The quick but confident pace felt great. It also put more cool looking wireframe graffiti on our office walls. After we internalised the learnings from whiteboard sketching, Glenn (our UX man) applied these to more high-fidelity wireframe documents to be fed straight into development.
UX and visual were also keen to explore in-app navigation that wasn’t hidden behind the over-generalised burger menu. Recent studies have indicated it elicits a less than positive response from users.
Keeping in the theme of simplicity, we used open, “glanceable” language, allowing fast access. Simple changes such as seeing today and tomorrow’s day items marked as “Today” and “Tomorrow” instead of the weekday helped us short circuit mental clutter out of the experience.
At the end of day 2 our minimal viable product existed in code and all the additional feature priorities were up to date along with the stretch goals. We knew exactly what steps we should take next.
The third day saw a continuation of the wire-framing to ensure that the app was easy to use on the two modes we had planned for: mobile and large screen devices. The “About This App” information also had to live in a spot within the app and the task of choosing a good location to put it was quite difficult.
Dev continued in parallel as the UX was being finalised: scrolling enhancements on various elements for touch devices, Google Analytics event tracking, ways to share events externally (URL deep-linking within a canned tweet), and caching of the processed CSV data on devices that supported the LocalStorage API. Visual design was continuous and unrelenting in replacing the placeholder visuals after each batch of development.
Towards the end of day 3 the guide had become feature complete and it was now ready for a full visual design run down. We tried several styles of map markers, each set having two separate styles: one for normal events and one for This Place’s event on Friday the 22nd.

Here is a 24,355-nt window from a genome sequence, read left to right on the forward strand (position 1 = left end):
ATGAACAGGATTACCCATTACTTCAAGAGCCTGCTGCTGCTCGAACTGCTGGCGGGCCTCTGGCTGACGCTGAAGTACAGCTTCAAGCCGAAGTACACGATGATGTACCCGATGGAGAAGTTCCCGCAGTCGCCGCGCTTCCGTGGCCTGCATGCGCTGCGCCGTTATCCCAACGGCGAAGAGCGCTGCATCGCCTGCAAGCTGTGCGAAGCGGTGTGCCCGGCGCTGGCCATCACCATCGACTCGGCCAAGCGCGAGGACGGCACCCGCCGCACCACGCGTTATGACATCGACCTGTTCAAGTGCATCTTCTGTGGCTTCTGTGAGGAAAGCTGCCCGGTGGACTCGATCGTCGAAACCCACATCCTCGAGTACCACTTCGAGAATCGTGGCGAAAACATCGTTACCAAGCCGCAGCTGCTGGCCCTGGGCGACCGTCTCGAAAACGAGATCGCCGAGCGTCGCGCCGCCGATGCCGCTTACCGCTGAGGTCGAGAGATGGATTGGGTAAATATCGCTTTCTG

Day 4 — The Finale
The app received its glossy outer sheen when we coded in the visual and interaction designs that had been polished up. It now had a more refined personality and was altogether a more pleasing experience.
Development-wise, JS, CSS, and HTML minification were added as a last step before deployment.
Much of the final day was reserved for running over all tweaks and kinks that had slipped through and to correct a few errors from the data we scraped: for instance a “mailto:” prefix was missing on some of the event RSVP email links.
We recruited nearly everyone in the office as guinea pigs to iron out any last snags in the app interface. When the state of the app passed our confidence test, the social media broadcast began in earnest. It would carry on for the whole week of the Digital Shoreditch open houses programme.
The app generated a lot of new interest in both our team at This Place and our capabilities. There seemed to be four key elements that made this a successful delivery:
- The problem the app solved is expressed in a single sentence.
- The core team was small, highly integrated, and sat next to each other.
- The core team had advanced knowledge of their tools.
- The deadline was tight, yet not suffocating.
We would definitely do another project in this manner again. Slightly differently depending on the scope and size of the team, given our learnings from this exercise. You can find the code base for the app at http://github.com/ThisPlace/digitalshoreditch.thisplace.com. MIT licensed.